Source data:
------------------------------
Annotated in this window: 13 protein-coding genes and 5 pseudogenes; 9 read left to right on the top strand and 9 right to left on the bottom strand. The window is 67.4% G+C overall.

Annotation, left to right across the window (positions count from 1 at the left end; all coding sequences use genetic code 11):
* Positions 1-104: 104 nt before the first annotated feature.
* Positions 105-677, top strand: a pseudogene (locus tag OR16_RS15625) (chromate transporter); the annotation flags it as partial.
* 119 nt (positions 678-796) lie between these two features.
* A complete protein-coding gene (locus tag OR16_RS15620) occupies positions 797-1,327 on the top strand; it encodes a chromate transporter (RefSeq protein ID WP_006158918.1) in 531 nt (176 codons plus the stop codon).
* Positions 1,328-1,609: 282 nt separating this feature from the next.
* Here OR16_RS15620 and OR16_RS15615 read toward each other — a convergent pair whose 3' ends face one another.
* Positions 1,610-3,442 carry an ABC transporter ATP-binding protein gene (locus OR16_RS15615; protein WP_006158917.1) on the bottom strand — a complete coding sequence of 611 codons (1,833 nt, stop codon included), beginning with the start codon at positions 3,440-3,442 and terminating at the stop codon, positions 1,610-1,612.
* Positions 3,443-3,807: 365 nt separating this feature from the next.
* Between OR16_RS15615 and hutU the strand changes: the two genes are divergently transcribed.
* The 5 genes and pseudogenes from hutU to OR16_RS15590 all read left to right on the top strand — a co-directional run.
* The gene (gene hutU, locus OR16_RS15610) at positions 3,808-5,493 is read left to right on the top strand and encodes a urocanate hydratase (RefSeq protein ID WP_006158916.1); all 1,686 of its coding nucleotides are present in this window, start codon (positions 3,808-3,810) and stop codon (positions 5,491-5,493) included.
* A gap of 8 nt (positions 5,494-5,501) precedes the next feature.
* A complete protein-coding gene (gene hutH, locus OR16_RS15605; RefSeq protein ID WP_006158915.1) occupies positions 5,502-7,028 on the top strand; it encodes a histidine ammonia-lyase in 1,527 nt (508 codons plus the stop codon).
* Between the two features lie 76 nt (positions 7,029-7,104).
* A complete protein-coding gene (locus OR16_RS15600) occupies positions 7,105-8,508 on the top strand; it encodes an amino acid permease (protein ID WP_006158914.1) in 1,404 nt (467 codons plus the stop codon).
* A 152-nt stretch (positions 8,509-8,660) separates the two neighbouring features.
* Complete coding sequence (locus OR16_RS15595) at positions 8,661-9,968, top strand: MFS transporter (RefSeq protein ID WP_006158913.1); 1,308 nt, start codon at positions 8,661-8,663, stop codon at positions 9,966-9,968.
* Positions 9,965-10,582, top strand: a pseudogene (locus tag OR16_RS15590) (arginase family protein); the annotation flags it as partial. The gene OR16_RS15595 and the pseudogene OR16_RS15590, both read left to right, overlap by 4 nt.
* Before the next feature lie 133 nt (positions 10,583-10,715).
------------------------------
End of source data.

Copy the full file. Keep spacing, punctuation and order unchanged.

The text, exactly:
Annotated in this window: 13 protein-coding genes and 5 pseudogenes; 9 read left to right on the top strand and 9 right to left on the bottom strand. The window is 67.4% G+C overall.

Annotation, left to right across the window (positions count from 1 at the left end; all coding sequences use genetic code 11):
* Positions 1-104: 104 nt before the first annotated feature.
* Positions 105-677, top strand: a pseudogene (locus tag OR16_RS15625) (chromate transporter); the annotation flags it as partial.
* 119 nt (positions 678-796) lie between these two features.
* A complete protein-coding gene (locus tag OR16_RS15620) occupies positions 797-1,327 on the top strand; it encodes a chromate transporter (RefSeq protein ID WP_006158918.1) in 531 nt (176 codons plus the stop codon).
* Positions 1,328-1,609: 282 nt separating this feature from the next.
* Here OR16_RS15620 and OR16_RS15615 read toward each other — a convergent pair whose 3' ends face one another.
* Positions 1,610-3,442 carry an ABC transporter ATP-binding protein gene (locus OR16_RS15615; protein WP_006158917.1) on the bottom strand — a complete coding sequence of 611 codons (1,833 nt, stop codon included), beginning with the start codon at positions 3,440-3,442 and terminating at the stop codon, positions 1,610-1,612.
* Positions 3,443-3,807: 365 nt separating this feature from the next.
* Between OR16_RS15615 and hutU the strand changes: the two genes are divergently transcribed.
* The 5 genes and pseudogenes from hutU to OR16_RS15590 all read left to right on the top strand — a co-directional run.
* The gene (gene hutU, locus OR16_RS15610) at positions 3,808-5,493 is read left to right on the top strand and encodes a urocanate hydratase (RefSeq protein ID WP_006158916.1); all 1,686 of its coding nucleotides are present in this window, start codon (positions 3,808-3,810) and stop codon (positions 5,491-5,493) included.
* A gap of 8 nt (positions 5,494-5,501) precedes the next feature.
* A complete protein-coding gene (gene hutH, locus OR16_RS15605; RefSeq protein ID WP_006158915.1) occupies positions 5,502-7,028 on the top strand; it encodes a histidine ammonia-lyase in 1,527 nt (508 codons plus the stop codon).
* Between the two features lie 76 nt (positions 7,029-7,104).
* A complete protein-coding gene (locus OR16_RS15600) occupies positions 7,105-8,508 on the top strand; it encodes an amino acid permease (protein ID WP_006158914.1) in 1,404 nt (467 codons plus the stop codon).
* A 152-nt stretch (positions 8,509-8,660) separates the two neighbouring features.
* Complete coding sequence (locus OR16_RS15595) at positions 8,661-9,968, top strand: MFS transporter (RefSeq protein ID WP_006158913.1); 1,308 nt, start codon at positions 8,661-8,663, stop codon at positions 9,966-9,968.
* Positions 9,965-10,582, top strand: a pseudogene (locus tag OR16_RS15590) (arginase family protein); the annotation flags it as partial. The gene OR16_RS15595 and the pseudogene OR16_RS15590, both read left to right, overlap by 4 nt.
* Before the next feature lie 133 nt (positions 10,583-10,715).